Letters to the Editor - June 21, 2013

Mother Nature also has a say

Regarding the News-Register article on May 21, “Floodplain issue resolved,” I’m reassured that Yamhill County is in good graces with FEMA, now that the map lines have been redrawn to move the South Yamhill River floodway.

Now, if only we could be sure that Mother Nature is on board with this administrative solution to a geographic reality.

Susan Hruza


Some at Hillside don’t object

Regarding the article in the News-Register’s June 14 edition, “Hillside residents object to sports facilities:”

The residents who provided the information for the article do not speak for all Hillside residents. There are others, including myself, who do not object to the Nazarene Church on the Hill’s construction of a sports facility on their property.

Vaughan Palmore


God’s word calls it a sin

Does the word of God not mean anything to ministers these days? I found it shocking to read that the First Baptist minister, Rev. Harrop, would condone same-sex marriage. This is totally against God’s word, which makes it “not possible.”

It doesn’t matter which sin someone is doing — if it’s a sin according to the word of God, then you shouldn’t be doing it. When churches start to go with the flow of society, it is going against the Bible. The world becomes immoral, which is what we are living in now.

Christians are not against those who are homosexuals; they are against the lifestyle. Yes, God loves everyone, but he doesn’t love some of our choices. God calls homosexuality a sin in very clear terms, so it isn’t logical that He “made” someone that way.

Lifestyles are a choice we make, no matter who we choose for a partner. God’s word tells us about the use of money, respect and how to live a moral life. The Bible is the only book you need to succeed. He is very clear about the consequences if we ignore his teachings.

If young people see ministers going against the word of God, what chance do they have of learning his word? If you think God will not judge you in the end, then it is clear you have not read His word.

Churches need to welcome sinners into their churches and preach against sin, not condone and bless it. God gave us free will. What we do with it will determine whether we have eternal life or not.

So why hasn’t the paper been slammed with letters about this article? Because the “silent” Christians are too afraid of what someone will think about them. Believe His word and don’t worry about it.

Sandra Ponto


Homeschoolers socialized

It amazes me that ideas of homeschooling still include the false assumption these students lack social skills (Readers’ Forum, June 14, “Public schools more diverse”).

I speak from experience, having raised three children who attended and graduated from public schools. I’ve also worked in two McMinnville district elementary schools and have homeschooled the last eight years.

Homeschoolers have often spent countless hours volunteering, tending 4-H animals and attending meetings, babysitting for local organizations that meet during the day, interacting with Linfield students and music professors, and generally meeting and working with people one wouldn’t necessarily meet at recess or in the cafeteria.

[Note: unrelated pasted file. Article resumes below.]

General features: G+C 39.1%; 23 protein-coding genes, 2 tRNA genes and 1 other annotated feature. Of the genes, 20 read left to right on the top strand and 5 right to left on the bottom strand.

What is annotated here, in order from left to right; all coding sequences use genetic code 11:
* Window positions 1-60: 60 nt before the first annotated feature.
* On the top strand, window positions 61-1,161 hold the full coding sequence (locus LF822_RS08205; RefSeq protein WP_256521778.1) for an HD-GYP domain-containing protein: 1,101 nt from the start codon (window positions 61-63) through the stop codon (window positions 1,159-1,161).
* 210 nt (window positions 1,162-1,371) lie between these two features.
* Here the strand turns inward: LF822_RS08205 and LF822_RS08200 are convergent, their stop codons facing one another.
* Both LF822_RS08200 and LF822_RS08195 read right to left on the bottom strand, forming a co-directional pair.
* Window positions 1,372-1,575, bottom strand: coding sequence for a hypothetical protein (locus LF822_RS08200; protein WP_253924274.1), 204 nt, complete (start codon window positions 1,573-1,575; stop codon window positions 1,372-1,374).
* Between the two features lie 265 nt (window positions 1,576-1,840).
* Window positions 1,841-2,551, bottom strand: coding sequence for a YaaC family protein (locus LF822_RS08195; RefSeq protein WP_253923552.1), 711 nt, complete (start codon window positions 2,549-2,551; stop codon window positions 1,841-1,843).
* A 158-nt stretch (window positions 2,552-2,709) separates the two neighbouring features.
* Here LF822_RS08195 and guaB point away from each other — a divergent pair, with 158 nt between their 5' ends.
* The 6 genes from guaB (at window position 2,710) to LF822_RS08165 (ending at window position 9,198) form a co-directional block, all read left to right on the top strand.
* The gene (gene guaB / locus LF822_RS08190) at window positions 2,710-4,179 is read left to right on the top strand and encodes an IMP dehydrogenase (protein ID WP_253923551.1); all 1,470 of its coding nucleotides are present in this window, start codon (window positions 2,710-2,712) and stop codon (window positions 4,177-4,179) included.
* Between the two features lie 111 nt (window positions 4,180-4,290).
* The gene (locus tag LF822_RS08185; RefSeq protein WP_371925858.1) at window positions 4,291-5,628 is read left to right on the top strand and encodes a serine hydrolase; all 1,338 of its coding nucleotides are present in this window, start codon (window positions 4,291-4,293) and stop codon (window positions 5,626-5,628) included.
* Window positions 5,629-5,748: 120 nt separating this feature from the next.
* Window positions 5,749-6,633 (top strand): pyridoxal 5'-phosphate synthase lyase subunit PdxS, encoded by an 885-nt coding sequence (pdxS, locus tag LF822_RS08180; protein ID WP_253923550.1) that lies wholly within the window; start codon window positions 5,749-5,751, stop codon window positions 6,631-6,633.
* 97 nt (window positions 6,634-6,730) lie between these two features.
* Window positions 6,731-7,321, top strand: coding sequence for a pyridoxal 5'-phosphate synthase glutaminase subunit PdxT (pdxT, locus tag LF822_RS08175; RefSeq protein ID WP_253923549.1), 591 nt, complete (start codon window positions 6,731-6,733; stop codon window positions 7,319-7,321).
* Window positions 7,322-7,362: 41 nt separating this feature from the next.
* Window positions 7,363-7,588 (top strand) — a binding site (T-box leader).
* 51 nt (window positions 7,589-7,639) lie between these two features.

They’re on robotic Lego teams, soccer and baseball teams, participate in youth symphonies, ballet performances, Gallery Theater productions, have part-time jobs, and often attend cooperatives of learning where they work with adults and children from all walks of life.

Children can, and do, learn social skills in a variety of environments outside a traditional classroom.

I believe Mr. Mason may have a change of opinion regarding socialization if he actually met the Cooksey children, who are articulate, intelligent, personable and funny. They reflect the very best of the homeschool community.

Tonya Johnson


Socialization occurs at home

Mr. Mason’s letter (Readers’ Forum, June 14) contained several false assumptions.

One definition of socialization is being placed under control of government. But most consider it as having the skills to interact with a variety of people in a variety of circumstances. Public schools provide little variety in either.

Because of our flexible schedules, homeschoolers receive better socialization than your average public school student.

The letter writer assumed that homeschooling parents fear that ideas and practices will contaminate their children. Actually, homeschooling parents teach awareness of other religions, races, etc., and how to analyze them. We discuss why people hold their views and why we hold our views. Virtues we develop early, without peer pressure, will stand when tested.

Most work is done individually, not in groups. You have a boss and coworkers, but tasks are mostly individual or with the public. We have already started in the business world. My sister is a substitute for a receptionist; my brother, my sister and I have all started our own businesses. We also have worked with migrant workers on farms. People skills, once learned, are useful for dealing with anyone.

He also erroneously assumed that homeschoolers receive only intergenerational socialization. We interact with a variety of people daily. We interact with deliverymen, repairmen and salesmen that come to our door. We all interact at grocery stores, barbershops, repair shops, banks, restaurants, etc. We have volunteered at the soup kitchen and with Meals on Wheels, and we visit retirement homes.

We have traveled to 17 states and seven countries, gone on three cruises and visited many state and national parks. In all these ways, we receive extensive socialization with many people of different races, ethnicities, national origins, religions and sexual preferences. The proof is in the pudding.

P.J. Morrissey, age 13